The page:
Succulent Pest Control: Controlling Mealybugs, Aphids, Scale Insects

Succulent pest control catches many by surprise.

Generally speaking, cactus and the many types of succulent plants experience few pest problems and are very trouble-free houseplants.

For the most part, fungal infections and other problems start with watering succulents improperly (overwatering) and/or insufficient sunlight.

Both of these mistakes in succulent care make plants more susceptible to fungal diseases and bacterial infections.

mealy bugs on succulents

Damaged plants compromised by conditions are also more susceptible to pests such as:

Controlling these small, tiny common pests can be hard.

These insect pests attack new growth, hide on the undersides of leaves and at plant joints where you may not see them until they’ve already done quite a bit of damage.

Furthermore, many of these pests have hard, protective coverings preventing insecticides from being effective.

Succulent Pest Control – How To Know If Your Succulents Are Infested?

If your succulent garden is affected by scale or mealybugs, you may notice a sticky substance (honeydew) or a black moldy appearance on or around the infected plant.

If you see this, examine the plant very closely and you’re sure to find tiny insects lurking in its folds.

If you miss these tell-tale signs, your first indication may be shriveled, wrinkled leaves. If plants experience severe pest infestations, the plants may die.

What Do These Pests Look Like?

Scale pests have a soft cottony appearance or hard dome-shaped covered shells. Scale insects attach themselves to plant stems and suck out the plant’s juices and sap.

If there are only a few, you can scrape them off with a knife blade or thumbnail.

scale insect pest feeding on leaves

Mealybugs are also tiny and seldom grow to be larger than 1/3″ of an inch long. These bugs have a cottony, white appearance and a protective waxy coating.

Mealybugs move about very slowly, and you will often find them clustered together on the spine or the veins of plant leaves.

They are good at hiding, so be sure to check the undersides of leaves and any crevices where they might hide.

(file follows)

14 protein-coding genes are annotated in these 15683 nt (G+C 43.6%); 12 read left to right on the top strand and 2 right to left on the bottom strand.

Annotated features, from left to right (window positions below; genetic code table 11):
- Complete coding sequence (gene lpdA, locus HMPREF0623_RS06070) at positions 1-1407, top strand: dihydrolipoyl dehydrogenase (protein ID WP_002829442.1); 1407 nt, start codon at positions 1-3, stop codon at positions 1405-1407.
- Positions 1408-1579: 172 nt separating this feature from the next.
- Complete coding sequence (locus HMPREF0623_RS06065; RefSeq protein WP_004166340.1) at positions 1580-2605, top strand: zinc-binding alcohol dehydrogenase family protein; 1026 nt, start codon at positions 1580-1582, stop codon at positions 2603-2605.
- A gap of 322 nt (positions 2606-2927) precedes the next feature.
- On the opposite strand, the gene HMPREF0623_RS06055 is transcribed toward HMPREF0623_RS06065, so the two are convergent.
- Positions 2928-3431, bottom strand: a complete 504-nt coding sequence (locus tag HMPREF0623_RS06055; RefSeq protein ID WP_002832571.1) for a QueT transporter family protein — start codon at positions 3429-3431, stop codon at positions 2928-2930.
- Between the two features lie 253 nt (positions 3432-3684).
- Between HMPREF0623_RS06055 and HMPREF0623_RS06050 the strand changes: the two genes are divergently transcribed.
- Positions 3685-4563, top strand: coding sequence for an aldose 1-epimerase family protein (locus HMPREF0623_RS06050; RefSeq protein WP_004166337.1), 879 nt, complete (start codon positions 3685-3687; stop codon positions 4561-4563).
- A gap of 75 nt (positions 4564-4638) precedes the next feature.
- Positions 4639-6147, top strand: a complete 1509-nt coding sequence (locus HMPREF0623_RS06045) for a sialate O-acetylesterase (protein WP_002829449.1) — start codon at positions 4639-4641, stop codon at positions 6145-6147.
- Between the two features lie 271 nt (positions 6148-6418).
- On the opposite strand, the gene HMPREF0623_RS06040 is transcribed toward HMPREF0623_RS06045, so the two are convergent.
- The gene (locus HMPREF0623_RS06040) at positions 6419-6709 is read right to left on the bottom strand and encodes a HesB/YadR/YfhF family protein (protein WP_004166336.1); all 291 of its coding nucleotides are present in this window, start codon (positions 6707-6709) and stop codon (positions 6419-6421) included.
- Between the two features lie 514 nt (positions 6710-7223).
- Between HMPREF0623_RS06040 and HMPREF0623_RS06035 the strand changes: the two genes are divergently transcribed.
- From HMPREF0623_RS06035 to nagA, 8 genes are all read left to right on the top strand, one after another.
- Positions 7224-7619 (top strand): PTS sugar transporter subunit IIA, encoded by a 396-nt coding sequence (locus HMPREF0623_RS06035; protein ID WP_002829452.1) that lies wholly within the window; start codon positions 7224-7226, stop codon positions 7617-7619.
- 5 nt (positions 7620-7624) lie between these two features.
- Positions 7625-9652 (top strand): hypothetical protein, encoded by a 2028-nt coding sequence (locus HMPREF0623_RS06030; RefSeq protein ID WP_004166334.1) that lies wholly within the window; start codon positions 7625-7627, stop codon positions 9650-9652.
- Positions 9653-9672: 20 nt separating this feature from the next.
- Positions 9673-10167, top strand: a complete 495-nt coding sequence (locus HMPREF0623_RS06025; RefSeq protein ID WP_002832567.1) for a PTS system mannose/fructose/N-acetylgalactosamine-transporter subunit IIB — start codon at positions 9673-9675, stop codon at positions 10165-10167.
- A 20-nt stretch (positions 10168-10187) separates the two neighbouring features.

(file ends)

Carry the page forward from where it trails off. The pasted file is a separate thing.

mealybug feeding on underside of leaves

Root mealybugs live at the soil surface of your plant. They congregate together on plant roots to present the appearance of an inert, white mass.

You may mistake them for fungal growth.

Root mealybugs weaken plants’ by sucking out its juices. They also make it more likely that your plant will contract a fungal or bacterial infection.

Fungus gnats are quite tiny and look a bit like mosquitoes. You may notice them hovering around the base of your plant near the soil.

The flies won’t hurt your plants, but their larvae live in the potting soil and eat plant roots and organic matter.

A large established plant is not usually bothered by this, but very young plants may be killed or at least stunted.

pesky fungus gnats

Spider mites are tiny brown spots or dots as small as a grain of pepper. One of the best ways to determine their presence is to tap an infected plant leaf over a sheet of paper.

If spider mites are present, they will fall on the paper like bits of dust. Bits of white webs on plants also indicate a spider mite attack.

spider mites on bird of paradise leaf

 

For more information check out our in-depth articles on the life cycles of:

How To Get Rid Of Insect Pests For Pest-Free Healthy Plants

The best way to deal with any kind of plant pest is to establish a comprehensive integrated pest management (IPM) program. Here’s how:

Know You Plants Needs

Learn about your plants’ needs, and provide for them appropriately.

Healthy plants do not happen by accident.

Keep your plants healthy and practice good hygiene by providing: